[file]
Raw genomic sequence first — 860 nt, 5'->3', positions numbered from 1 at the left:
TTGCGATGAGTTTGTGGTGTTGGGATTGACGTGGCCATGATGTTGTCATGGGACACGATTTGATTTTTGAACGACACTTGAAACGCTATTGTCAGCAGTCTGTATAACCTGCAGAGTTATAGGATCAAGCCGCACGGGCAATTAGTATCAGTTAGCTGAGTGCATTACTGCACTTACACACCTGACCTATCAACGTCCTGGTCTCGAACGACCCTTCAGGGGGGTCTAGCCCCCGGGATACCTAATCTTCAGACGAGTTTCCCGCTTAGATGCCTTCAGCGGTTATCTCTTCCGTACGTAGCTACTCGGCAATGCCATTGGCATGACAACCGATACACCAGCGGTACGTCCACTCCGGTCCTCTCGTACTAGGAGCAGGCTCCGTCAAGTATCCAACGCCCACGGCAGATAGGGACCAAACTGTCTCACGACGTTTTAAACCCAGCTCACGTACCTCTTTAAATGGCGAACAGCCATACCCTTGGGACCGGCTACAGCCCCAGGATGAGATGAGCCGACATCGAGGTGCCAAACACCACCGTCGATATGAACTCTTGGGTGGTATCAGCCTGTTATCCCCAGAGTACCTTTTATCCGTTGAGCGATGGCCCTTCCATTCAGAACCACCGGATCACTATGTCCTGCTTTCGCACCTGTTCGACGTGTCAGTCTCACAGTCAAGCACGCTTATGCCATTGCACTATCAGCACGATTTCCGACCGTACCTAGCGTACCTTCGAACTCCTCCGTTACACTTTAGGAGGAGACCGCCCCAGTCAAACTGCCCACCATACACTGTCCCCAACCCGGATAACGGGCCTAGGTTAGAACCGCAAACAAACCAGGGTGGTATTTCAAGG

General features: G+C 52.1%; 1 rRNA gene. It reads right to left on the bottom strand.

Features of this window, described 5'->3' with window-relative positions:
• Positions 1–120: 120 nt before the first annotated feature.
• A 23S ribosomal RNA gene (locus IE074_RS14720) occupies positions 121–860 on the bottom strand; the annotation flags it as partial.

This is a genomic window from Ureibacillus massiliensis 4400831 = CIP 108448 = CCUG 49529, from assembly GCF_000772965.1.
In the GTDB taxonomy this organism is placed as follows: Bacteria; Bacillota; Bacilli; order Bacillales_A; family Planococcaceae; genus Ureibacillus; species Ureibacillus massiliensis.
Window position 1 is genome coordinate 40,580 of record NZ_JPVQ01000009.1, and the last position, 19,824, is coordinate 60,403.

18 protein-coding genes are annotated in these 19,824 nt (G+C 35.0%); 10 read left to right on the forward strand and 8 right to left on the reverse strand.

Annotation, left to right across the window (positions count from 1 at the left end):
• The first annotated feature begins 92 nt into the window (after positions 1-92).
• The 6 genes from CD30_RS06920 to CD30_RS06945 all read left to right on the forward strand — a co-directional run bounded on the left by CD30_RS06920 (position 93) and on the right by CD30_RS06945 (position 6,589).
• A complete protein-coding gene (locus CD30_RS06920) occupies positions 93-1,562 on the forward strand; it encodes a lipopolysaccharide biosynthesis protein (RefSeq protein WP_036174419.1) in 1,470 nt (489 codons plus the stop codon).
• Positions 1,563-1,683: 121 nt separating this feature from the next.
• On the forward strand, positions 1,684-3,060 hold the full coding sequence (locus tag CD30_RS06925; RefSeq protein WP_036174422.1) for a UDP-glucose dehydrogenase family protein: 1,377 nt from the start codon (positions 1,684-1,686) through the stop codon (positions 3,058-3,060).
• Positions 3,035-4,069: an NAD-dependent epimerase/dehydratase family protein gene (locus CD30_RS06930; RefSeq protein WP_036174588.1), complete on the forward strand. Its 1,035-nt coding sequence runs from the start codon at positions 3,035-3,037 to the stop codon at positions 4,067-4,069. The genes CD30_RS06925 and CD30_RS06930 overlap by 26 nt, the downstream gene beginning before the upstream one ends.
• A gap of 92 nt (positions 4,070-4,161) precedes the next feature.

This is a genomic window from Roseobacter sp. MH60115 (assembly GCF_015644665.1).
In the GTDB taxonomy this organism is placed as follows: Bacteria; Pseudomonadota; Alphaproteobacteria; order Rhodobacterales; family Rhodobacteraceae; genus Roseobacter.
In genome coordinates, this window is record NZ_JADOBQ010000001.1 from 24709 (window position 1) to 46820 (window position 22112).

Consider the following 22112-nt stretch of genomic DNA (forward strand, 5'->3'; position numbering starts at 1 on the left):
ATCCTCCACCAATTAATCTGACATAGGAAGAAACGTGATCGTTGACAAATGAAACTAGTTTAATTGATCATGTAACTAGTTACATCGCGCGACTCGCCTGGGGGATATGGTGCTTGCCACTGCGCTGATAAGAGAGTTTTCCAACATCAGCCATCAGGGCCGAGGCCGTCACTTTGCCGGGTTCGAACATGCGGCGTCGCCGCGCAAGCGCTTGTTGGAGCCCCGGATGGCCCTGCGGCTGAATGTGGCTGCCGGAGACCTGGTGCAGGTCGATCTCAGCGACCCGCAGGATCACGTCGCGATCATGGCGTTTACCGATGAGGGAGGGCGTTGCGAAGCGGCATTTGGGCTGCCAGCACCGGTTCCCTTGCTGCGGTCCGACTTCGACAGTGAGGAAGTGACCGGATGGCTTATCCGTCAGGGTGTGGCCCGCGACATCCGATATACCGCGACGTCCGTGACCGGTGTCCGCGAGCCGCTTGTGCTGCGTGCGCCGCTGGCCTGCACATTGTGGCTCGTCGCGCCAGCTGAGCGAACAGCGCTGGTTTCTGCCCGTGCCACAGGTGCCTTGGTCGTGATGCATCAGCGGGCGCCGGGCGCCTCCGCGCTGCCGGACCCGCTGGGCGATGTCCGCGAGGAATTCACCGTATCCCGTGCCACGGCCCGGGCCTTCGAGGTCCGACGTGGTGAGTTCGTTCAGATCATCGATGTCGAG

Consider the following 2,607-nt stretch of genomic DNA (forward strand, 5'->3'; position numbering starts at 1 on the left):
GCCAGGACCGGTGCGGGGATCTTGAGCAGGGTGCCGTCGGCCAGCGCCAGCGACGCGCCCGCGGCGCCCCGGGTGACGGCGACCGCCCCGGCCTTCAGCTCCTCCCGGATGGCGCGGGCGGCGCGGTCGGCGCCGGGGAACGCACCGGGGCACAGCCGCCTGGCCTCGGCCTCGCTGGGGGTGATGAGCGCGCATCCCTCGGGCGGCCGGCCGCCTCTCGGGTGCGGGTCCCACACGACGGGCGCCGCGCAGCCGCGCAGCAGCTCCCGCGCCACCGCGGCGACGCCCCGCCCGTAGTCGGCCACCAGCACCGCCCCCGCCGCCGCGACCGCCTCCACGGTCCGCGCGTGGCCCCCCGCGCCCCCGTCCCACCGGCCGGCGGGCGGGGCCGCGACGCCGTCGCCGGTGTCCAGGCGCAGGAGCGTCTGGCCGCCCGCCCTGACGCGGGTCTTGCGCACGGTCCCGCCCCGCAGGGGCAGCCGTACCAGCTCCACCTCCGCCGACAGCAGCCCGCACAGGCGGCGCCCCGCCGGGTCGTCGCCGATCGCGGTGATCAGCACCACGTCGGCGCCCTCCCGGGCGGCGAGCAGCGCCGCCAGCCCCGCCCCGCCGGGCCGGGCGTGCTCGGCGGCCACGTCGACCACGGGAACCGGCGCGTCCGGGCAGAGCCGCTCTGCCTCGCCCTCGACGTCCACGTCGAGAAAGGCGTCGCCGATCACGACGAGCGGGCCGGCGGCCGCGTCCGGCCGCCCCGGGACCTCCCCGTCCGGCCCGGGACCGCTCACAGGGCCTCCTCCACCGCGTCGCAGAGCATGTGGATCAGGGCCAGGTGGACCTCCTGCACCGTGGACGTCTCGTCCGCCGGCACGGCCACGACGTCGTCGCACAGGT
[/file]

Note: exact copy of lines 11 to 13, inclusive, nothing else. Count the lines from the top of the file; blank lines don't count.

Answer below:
Annotation, left to right across the window (positions count from 1 at the left end):
• The first annotated feature begins 92 nt into the window (after positions 1-92).
• The 6 genes from CD30_RS06920 to CD30_RS06945 all read left to right on the forward strand — a co-directional run bounded on the left by CD30_RS06920 (position 93) and on the right by CD30_RS06945 (position 6,589).